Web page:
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Mixnets: Factored Mixtures of Gaussians in Bayesian Networks with Mixed Continuous And Discrete Variables
, 2000
"... Recently developed techniques have made it possible to quickly learn accurate probability density functions from data in lowdimensional continuous spaces. In particular, mixtures of Gaussians can be fitted to data very quickly using an accelerated EM algorithm that employs multiresolution kdtrees ..."
Abstract

Cited by 7 (2 self)
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Recently developed techniques have made it possible to quickly learn accurate probability density functions from data in lowdimensional continuous spaces. In particular, mixtures of Gaussians can be fitted to data very quickly using an accelerated EM algorithm that employs multiresolution kdtrees (Moore, 1999). In this paper, we propose a kind of Bayesian network in which lowdimensional mixtures of Gaussians over different subsets of the domainâ€™s variables are combined into a coherent joint probability model over the entire domain. The network is also capable of modeling complex dependencies between discrete variables and continuous variables without requiring discretization of the continuous variables. We present efficient heuristic algorithms for automatically learning these networks from data, and perform comparative experiments illustrating how well these networks model real scientific data and synthetic data. We also briefly discuss some possible improvements to the networks, as well as possible applications.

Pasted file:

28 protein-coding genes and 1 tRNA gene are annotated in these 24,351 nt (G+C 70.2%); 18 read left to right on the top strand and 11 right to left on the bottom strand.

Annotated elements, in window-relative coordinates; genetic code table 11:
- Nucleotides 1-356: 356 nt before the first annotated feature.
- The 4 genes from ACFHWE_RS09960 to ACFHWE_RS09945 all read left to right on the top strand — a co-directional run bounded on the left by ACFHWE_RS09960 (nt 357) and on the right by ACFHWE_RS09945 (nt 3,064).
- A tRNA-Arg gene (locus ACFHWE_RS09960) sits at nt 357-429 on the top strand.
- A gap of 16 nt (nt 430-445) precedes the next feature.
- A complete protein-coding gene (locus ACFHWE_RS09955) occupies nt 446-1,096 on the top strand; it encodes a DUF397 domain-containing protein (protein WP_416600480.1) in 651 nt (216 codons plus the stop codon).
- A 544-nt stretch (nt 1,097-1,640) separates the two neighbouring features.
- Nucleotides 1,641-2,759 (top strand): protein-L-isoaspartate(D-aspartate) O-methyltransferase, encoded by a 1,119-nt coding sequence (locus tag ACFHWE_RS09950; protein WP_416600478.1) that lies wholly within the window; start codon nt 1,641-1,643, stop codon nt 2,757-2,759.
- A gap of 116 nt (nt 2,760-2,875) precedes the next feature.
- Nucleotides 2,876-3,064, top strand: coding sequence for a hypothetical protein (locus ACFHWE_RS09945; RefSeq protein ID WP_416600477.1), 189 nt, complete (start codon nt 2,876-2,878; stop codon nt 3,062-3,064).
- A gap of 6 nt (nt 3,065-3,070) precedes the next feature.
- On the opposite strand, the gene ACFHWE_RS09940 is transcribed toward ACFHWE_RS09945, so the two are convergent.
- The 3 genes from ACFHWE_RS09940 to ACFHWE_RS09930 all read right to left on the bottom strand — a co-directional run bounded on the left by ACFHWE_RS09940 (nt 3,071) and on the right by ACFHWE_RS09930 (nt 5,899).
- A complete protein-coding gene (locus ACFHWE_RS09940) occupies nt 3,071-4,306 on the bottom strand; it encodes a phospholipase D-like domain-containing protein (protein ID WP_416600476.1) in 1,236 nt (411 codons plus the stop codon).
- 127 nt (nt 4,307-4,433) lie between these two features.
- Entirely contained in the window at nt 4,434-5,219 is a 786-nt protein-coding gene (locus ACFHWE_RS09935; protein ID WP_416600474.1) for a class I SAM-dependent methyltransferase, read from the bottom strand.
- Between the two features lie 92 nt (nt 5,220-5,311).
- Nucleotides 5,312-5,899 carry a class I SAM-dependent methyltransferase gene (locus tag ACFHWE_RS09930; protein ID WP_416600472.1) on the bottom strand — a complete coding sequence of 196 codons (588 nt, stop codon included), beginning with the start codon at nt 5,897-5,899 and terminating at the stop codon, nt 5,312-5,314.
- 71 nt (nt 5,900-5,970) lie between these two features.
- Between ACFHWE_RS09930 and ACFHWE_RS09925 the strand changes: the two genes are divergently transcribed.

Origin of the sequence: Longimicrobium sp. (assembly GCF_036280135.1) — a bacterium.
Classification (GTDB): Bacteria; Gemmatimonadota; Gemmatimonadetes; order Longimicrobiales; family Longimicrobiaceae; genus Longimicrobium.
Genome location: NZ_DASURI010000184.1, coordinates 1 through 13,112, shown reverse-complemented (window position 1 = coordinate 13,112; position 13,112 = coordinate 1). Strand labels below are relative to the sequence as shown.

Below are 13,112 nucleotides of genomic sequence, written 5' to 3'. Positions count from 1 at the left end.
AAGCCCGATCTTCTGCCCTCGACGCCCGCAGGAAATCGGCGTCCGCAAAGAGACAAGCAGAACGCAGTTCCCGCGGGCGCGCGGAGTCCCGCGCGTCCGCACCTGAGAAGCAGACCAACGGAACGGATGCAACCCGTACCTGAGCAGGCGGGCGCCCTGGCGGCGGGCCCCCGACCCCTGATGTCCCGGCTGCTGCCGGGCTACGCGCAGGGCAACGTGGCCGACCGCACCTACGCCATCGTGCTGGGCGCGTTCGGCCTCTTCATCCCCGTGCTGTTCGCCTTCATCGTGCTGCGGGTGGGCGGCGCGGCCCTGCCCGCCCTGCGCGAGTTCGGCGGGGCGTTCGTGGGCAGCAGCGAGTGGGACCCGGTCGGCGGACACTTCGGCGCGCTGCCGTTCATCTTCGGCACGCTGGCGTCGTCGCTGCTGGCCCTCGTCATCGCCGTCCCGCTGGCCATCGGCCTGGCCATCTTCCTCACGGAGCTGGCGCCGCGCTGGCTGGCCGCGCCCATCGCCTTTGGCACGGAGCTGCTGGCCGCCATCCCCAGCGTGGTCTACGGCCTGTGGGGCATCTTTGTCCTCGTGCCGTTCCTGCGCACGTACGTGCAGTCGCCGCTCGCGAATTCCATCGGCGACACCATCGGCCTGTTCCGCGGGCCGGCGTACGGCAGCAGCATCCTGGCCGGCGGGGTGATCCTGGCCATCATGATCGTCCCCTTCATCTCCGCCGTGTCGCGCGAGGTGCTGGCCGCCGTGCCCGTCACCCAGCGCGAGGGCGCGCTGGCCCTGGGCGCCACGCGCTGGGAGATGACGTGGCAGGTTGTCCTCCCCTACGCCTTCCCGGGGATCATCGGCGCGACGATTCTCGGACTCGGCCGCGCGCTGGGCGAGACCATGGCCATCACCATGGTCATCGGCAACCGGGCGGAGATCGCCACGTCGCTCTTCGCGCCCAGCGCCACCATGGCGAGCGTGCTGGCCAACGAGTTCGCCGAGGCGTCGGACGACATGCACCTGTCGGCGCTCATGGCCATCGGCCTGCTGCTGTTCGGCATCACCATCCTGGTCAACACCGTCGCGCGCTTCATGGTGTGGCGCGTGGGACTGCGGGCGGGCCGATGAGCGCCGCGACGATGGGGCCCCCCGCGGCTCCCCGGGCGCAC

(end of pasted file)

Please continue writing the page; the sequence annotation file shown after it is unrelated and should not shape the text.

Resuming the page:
Fast Factored Density Estimation and Compression with Bayesian Networks
, 2002
"... my family especially my father, Donald. iv Abstract Many important data analysis tasks can be addressed by formulating them as probability estimation problems. For example, a popular general approach to automatic classification problems is to learn a probabilistic model of each class from data in ..."
Abstract

Cited by 3 (1 self)
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my family especially my father, Donald. iv Abstract Many important data analysis tasks can be addressed by formulating them as probability estimation problems. For example, a popular general approach to automatic classification problems is to learn a probabilistic model of each class from data in which the classes are known, and then use Bayes's rule with these models to predict the correct classes of other data for which they are not known. Anomaly detection and scientific discovery tasks can often be addressed by learning probability models over possible events and then looking for events to which these models assign low probabilities. Many data compression algorithms such as Huffman coding and arithmetic coding rely on probabilistic models of the data stream in order achieve high compression rates.